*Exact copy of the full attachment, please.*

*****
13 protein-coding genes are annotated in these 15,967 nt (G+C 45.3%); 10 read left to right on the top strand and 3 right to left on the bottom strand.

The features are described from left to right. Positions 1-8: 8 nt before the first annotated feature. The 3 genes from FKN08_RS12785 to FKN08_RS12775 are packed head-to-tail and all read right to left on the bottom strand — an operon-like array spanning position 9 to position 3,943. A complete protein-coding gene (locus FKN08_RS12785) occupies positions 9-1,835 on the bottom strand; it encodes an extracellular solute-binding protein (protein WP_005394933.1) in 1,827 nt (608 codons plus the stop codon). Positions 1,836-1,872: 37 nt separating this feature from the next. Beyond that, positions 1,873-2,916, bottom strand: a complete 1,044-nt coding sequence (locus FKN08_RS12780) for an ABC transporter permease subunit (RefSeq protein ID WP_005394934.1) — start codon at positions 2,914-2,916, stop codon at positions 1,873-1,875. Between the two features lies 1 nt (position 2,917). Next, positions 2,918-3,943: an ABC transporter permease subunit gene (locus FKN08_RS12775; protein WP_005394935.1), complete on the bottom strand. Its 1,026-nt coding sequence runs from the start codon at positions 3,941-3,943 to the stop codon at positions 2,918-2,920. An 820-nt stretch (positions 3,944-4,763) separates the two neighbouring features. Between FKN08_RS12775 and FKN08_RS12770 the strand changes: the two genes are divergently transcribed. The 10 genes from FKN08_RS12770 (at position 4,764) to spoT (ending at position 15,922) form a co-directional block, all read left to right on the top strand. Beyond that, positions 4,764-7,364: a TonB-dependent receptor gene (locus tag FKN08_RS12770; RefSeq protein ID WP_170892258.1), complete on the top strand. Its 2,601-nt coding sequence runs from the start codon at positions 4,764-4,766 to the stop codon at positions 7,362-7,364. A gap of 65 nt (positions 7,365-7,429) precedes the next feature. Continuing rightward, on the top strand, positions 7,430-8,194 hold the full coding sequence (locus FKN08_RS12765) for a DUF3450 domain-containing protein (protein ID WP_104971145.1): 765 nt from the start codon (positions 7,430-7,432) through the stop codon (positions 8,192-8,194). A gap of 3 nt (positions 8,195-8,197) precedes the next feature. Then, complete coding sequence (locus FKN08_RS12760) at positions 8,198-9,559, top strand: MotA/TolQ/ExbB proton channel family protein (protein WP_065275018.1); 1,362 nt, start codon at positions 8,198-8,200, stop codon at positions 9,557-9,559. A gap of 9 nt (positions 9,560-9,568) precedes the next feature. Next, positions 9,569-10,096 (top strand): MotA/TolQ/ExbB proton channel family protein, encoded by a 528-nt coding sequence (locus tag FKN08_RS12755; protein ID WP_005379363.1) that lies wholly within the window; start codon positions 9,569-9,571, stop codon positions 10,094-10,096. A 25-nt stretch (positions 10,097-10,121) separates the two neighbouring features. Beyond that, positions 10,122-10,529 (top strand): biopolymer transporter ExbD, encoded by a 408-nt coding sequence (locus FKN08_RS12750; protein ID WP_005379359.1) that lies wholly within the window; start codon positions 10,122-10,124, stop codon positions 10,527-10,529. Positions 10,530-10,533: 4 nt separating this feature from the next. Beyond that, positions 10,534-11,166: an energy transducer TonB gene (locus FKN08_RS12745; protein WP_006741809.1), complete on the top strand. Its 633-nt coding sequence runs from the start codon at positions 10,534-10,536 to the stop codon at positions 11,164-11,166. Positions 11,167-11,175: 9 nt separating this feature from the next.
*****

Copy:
13 protein-coding genes are annotated in these 15,967 nt (G+C 45.3%); 10 read left to right on the top strand and 3 right to left on the bottom strand.

The features are described from left to right. Positions 1-8: 8 nt before the first annotated feature. The 3 genes from FKN08_RS12785 to FKN08_RS12775 are packed head-to-tail and all read right to left on the bottom strand — an operon-like array spanning position 9 to position 3,943. A complete protein-coding gene (locus FKN08_RS12785) occupies positions 9-1,835 on the bottom strand; it encodes an extracellular solute-binding protein (protein WP_005394933.1) in 1,827 nt (608 codons plus the stop codon). Positions 1,836-1,872: 37 nt separating this feature from the next. Beyond that, positions 1,873-2,916, bottom strand: a complete 1,044-nt coding sequence (locus FKN08_RS12780) for an ABC transporter permease subunit (RefSeq protein ID WP_005394934.1) — start codon at positions 2,914-2,916, stop codon at positions 1,873-1,875. Between the two features lies 1 nt (position 2,917). Next, positions 2,918-3,943: an ABC transporter permease subunit gene (locus FKN08_RS12775; protein WP_005394935.1), complete on the bottom strand. Its 1,026-nt coding sequence runs from the start codon at positions 3,941-3,943 to the stop codon at positions 2,918-2,920. An 820-nt stretch (positions 3,944-4,763) separates the two neighbouring features. Between FKN08_RS12775 and FKN08_RS12770 the strand changes: the two genes are divergently transcribed. The 10 genes from FKN08_RS12770 (at position 4,764) to spoT (ending at position 15,922) form a co-directional block, all read left to right on the top strand. Beyond that, positions 4,764-7,364: a TonB-dependent receptor gene (locus tag FKN08_RS12770; RefSeq protein ID WP_170892258.1), complete on the top strand. Its 2,601-nt coding sequence runs from the start codon at positions 4,764-4,766 to the stop codon at positions 7,362-7,364. A gap of 65 nt (positions 7,365-7,429) precedes the next feature. Continuing rightward, on the top strand, positions 7,430-8,194 hold the full coding sequence (locus FKN08_RS12765) for a DUF3450 domain-containing protein (protein ID WP_104971145.1): 765 nt from the start codon (positions 7,430-7,432) through the stop codon (positions 8,192-8,194). A gap of 3 nt (positions 8,195-8,197) precedes the next feature. Then, complete coding sequence (locus FKN08_RS12760) at positions 8,198-9,559, top strand: MotA/TolQ/ExbB proton channel family protein (protein WP_065275018.1); 1,362 nt, start codon at positions 8,198-8,200, stop codon at positions 9,557-9,559. A gap of 9 nt (positions 9,560-9,568) precedes the next feature. Next, positions 9,569-10,096 (top strand): MotA/TolQ/ExbB proton channel family protein, encoded by a 528-nt coding sequence (locus tag FKN08_RS12755; protein ID WP_005379363.1) that lies wholly within the window; start codon positions 9,569-9,571, stop codon positions 10,094-10,096. A 25-nt stretch (positions 10,097-10,121) separates the two neighbouring features. Beyond that, positions 10,122-10,529 (top strand): biopolymer transporter ExbD, encoded by a 408-nt coding sequence (locus FKN08_RS12750; protein ID WP_005379359.1) that lies wholly within the window; start codon positions 10,122-10,124, stop codon positions 10,527-10,529. Positions 10,530-10,533: 4 nt separating this feature from the next. Beyond that, positions 10,534-11,166: an energy transducer TonB gene (locus FKN08_RS12745; protein WP_006741809.1), complete on the top strand. Its 633-nt coding sequence runs from the start codon at positions 10,534-10,536 to the stop codon at positions 11,164-11,166. Positions 11,167-11,175: 9 nt separating this feature from the next.